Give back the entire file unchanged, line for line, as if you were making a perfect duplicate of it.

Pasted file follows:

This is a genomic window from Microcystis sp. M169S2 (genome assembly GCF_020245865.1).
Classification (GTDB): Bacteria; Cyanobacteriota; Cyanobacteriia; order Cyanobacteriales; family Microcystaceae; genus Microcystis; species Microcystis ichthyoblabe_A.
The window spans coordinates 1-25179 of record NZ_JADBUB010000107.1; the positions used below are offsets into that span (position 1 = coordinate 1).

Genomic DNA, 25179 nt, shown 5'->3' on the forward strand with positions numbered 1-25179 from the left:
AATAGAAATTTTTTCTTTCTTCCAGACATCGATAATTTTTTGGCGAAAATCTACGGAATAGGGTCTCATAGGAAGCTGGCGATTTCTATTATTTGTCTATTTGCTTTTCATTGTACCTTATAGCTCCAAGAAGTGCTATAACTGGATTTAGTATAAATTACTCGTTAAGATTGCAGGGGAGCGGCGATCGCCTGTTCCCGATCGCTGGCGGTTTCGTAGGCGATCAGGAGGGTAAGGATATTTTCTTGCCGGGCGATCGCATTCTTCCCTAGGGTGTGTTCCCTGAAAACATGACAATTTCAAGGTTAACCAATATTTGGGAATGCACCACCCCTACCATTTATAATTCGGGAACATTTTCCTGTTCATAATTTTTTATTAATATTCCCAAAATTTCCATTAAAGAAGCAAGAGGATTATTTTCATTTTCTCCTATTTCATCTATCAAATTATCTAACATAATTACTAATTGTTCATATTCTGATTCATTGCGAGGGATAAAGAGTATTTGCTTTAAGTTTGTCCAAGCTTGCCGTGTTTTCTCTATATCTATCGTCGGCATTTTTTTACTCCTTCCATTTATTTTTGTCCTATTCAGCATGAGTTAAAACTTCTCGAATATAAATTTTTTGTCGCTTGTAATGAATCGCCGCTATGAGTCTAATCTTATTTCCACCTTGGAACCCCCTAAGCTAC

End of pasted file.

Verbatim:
This is a genomic window from Microcystis sp. M169S2 (genome assembly GCF_020245865.1).
Classification (GTDB): Bacteria; Cyanobacteriota; Cyanobacteriia; order Cyanobacteriales; family Microcystaceae; genus Microcystis; species Microcystis ichthyoblabe_A.
The window spans coordinates 1-25179 of record NZ_JADBUB010000107.1; the positions used below are offsets into that span (position 1 = coordinate 1).

Genomic DNA, 25179 nt, shown 5'->3' on the forward strand with positions numbered 1-25179 from the left:
AATAGAAATTTTTTCTTTCTTCCAGACATCGATAATTTTTTGGCGAAAATCTACGGAATAGGGTCTCATAGGAAGCTGGCGATTTCTATTATTTGTCTATTTGCTTTTCATTGTACCTTATAGCTCCAAGAAGTGCTATAACTGGATTTAGTATAAATTACTCGTTAAGATTGCAGGGGAGCGGCGATCGCCTGTTCCCGATCGCTGGCGGTTTCGTAGGCGATCAGGAGGGTAAGGATATTTTCTTGCCGGGCGATCGCATTCTTCCCTAGGGTGTGTTCCCTGAAAACATGACAATTTCAAGGTTAACCAATATTTGGGAATGCACCACCCCTACCATTTATAATTCGGGAACATTTTCCTGTTCATAATTTTTTATTAATATTCCCAAAATTTCCATTAAAGAAGCAAGAGGATTATTTTCATTTTCTCCTATTTCATCTATCAAATTATCTAACATAATTACTAATTGTTCATATTCTGATTCATTGCGAGGGATAAAGAGTATTTGCTTTAAGTTTGTCCAAGCTTGCCGTGTTTTCTCTATATCTATCGTCGGCATTTTTTTACTCCTTCCATTTATTTTTGTCCTATTCAGCATGAGTTAAAACTTCTCGAATATAAATTTTTTGTCGCTTGTAATGAATCGCCGCTATGAGTCTAATCTTATTTCCACCTTGGAACCCCCTAAGCTAC